Birds create their nests, ready to protect and cherish their young, polar bears create burrows to safely hibernate in during winter.
Most animals tirelessly work to create precious places to dwell in.
Humans are no different.
We spend years, countless dollars and even more unconscious emotional currency investing in our homes.
We start and develop lifelong partnerships in them, we bring home miraculous new life to them, we wrestle through the bath time routine with irreverent toddlers in them and we send them off to high school waving from its front porch.
More than we realise happens in our homes, the connection to the space and all the memories creates a beautiful and incredible powerful pull.
No wonder then, when it’s time to move and leave that space behind, the trauma and disorientation of the prospect of saying goodbye, can cause extreme stress.
It’s not just leaving the home behind but it’s things, it’s memories, for seniors it can be a matter of parting with decades of emotional and physical connection.
The stress that can happen even before a move and around three to six months after has been called “Relocation Stress Syndrome”.
The North American Nurses Association added it to its official diagnosis list in 1992 and hospitals and insurance companies are now taking it seriously.
According to a paper commissioned by Moves For Seniors, RSS is likely to be displayed right before a move and within the first three months.
Symptoms vary but can include anxiety, depression and forgetfulness.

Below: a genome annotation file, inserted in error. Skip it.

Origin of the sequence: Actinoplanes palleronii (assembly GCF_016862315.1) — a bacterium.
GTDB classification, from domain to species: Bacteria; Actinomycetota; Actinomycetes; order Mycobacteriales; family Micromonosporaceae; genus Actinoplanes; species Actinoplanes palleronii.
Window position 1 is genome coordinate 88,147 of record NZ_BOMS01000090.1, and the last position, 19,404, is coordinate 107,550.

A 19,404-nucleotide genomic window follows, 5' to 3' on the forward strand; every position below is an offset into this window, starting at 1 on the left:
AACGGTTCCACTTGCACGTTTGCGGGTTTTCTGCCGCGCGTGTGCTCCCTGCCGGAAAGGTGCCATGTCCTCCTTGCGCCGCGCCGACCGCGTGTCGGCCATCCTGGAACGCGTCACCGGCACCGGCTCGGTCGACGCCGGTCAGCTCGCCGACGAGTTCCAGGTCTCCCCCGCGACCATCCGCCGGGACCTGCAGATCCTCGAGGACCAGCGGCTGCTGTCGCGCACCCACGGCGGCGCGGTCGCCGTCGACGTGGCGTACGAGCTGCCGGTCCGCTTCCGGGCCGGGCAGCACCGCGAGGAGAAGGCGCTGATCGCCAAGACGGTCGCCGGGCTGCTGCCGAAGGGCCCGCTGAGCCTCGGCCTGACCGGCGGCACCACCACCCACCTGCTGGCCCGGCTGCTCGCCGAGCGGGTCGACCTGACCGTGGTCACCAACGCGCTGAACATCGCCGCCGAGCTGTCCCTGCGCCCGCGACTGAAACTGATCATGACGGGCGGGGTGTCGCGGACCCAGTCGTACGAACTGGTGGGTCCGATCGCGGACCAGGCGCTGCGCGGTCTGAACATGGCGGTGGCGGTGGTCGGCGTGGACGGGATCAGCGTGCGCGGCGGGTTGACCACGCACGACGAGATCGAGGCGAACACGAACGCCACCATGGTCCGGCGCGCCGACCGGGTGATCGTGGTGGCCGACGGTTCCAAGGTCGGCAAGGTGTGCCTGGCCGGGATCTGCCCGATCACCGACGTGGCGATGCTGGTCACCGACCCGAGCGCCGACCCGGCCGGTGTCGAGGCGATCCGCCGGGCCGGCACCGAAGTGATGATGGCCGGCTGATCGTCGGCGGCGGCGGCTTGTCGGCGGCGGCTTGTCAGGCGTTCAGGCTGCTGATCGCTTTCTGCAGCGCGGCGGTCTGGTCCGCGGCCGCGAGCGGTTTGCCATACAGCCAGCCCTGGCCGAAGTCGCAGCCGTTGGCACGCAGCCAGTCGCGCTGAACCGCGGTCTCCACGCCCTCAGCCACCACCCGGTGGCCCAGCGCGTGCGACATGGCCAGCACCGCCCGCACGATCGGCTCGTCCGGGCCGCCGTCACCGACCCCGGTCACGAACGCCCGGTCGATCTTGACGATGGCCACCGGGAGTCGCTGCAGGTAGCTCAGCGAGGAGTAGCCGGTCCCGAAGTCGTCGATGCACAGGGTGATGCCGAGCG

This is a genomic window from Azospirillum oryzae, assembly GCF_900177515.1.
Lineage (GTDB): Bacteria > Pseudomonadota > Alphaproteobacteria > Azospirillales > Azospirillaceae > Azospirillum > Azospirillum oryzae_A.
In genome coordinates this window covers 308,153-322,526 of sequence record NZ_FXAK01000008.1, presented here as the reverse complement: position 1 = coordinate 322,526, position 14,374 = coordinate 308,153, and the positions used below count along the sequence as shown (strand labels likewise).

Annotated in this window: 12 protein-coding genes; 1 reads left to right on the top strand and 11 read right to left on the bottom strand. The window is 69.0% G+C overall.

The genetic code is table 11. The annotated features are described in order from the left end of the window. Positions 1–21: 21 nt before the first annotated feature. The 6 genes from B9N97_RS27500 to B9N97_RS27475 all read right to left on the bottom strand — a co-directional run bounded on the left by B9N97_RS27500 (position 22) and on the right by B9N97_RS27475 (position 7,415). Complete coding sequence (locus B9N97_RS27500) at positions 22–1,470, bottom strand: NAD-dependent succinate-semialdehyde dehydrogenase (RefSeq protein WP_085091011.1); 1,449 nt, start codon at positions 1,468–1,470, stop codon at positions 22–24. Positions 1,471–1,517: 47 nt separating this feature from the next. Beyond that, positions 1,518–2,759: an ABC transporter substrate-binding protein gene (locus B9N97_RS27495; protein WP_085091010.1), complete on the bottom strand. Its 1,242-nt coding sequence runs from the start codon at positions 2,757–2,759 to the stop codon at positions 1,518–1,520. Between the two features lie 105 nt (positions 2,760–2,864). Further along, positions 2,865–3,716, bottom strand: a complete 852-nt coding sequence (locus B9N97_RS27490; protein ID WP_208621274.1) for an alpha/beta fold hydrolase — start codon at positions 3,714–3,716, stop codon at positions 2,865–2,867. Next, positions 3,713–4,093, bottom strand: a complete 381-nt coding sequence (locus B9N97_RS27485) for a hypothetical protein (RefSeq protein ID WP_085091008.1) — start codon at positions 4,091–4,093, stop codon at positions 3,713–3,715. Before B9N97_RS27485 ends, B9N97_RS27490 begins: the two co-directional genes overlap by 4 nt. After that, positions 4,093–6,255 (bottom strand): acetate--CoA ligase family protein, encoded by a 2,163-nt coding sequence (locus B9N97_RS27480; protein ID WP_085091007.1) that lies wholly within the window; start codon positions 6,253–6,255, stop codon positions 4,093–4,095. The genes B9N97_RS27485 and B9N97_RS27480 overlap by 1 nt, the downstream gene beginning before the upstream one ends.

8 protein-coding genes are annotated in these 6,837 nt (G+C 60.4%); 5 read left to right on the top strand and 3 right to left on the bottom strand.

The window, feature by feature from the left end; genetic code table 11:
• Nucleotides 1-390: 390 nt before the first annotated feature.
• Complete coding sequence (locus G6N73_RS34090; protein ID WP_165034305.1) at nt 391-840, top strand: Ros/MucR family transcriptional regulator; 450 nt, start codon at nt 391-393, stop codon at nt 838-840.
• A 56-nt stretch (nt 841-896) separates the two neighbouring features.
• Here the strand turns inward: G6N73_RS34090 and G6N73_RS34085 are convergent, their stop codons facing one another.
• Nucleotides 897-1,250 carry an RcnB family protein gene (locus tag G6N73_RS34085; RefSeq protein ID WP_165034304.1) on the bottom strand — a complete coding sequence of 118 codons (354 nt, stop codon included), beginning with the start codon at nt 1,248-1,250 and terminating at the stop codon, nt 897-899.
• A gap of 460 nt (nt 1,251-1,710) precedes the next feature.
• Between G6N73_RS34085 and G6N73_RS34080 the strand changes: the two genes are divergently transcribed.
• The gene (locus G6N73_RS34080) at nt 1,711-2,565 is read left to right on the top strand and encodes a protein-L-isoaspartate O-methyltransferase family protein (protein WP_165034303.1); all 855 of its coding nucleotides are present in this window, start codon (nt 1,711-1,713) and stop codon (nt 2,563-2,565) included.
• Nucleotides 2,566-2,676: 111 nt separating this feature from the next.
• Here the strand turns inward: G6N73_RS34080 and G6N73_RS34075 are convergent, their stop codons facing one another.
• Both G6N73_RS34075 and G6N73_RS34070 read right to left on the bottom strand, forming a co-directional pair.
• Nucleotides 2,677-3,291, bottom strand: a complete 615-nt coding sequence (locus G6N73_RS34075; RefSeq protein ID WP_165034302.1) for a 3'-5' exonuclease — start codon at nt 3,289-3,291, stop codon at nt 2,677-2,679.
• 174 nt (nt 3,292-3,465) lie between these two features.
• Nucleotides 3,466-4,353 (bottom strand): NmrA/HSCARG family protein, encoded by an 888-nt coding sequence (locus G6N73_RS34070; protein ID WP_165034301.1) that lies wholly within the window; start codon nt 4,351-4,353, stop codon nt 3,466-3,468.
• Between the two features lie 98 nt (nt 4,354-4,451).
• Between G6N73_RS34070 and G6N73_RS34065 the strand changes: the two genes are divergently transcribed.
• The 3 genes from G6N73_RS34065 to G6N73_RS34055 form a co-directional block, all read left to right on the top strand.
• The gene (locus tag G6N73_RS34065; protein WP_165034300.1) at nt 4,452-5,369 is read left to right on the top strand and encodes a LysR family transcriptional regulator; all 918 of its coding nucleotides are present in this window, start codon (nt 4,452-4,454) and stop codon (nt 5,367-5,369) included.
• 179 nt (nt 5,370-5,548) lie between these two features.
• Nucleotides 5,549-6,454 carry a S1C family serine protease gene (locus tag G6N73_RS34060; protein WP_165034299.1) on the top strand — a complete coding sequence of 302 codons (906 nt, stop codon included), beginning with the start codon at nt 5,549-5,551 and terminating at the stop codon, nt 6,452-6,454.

Greene Mintz, a clinical social worker has worked alongside RSS patients for many years and says, ““The effects of stress on the mind and body are well known. This particular stress is a little bit different in that it is so easily misdiagnosed as a problem to do with aging. When people have stress, they tend to get angry or irritable, they can’t focus, they can’t think clearly, they have trouble making decisions. These are all also symptoms of dementia.”
It is important to avoid a misdiagnosis of dementia, signs to look prior to your senior loved one moving are changes in cognition, altered eating and sleeping habits and in particular a new sense of unease, insecurity or lack of trust and a decline in self-care.
If you suspect that your loved one has RSS there are a few approaches to help ease the transition. Connecting mum or dad with a therapist can help to provide a safe place for them to uncover their concerns and grief over the move.
Assisted living communities regularly offer welcome groups to new members, encourage your loved one to join and mingle. Yet importantly, perhaps before all else, acknowledge their pain.
They are moving from what they have known and loved to a place that will possibly be their last.
To acknowledge this is a huge imperative for families of senior moving, in acknowledging their concerns and sadness over the move is to give them the dignity and honour they deserve.
Instead of being the peppy cheerleader for the move and forcing them to embrace change sitting down and saying “you’re right” mum or dad can go a great way in reassuring them of their sanity, their worth and their agency.
A lot of patience, love and care goes into assisting a loved senior in relocating but if the effort is put in, their new life can bring joy, safety and security.
Regardless of age, people deserve respect and care in times of change and trauma, how much more those that have raised and cared for us.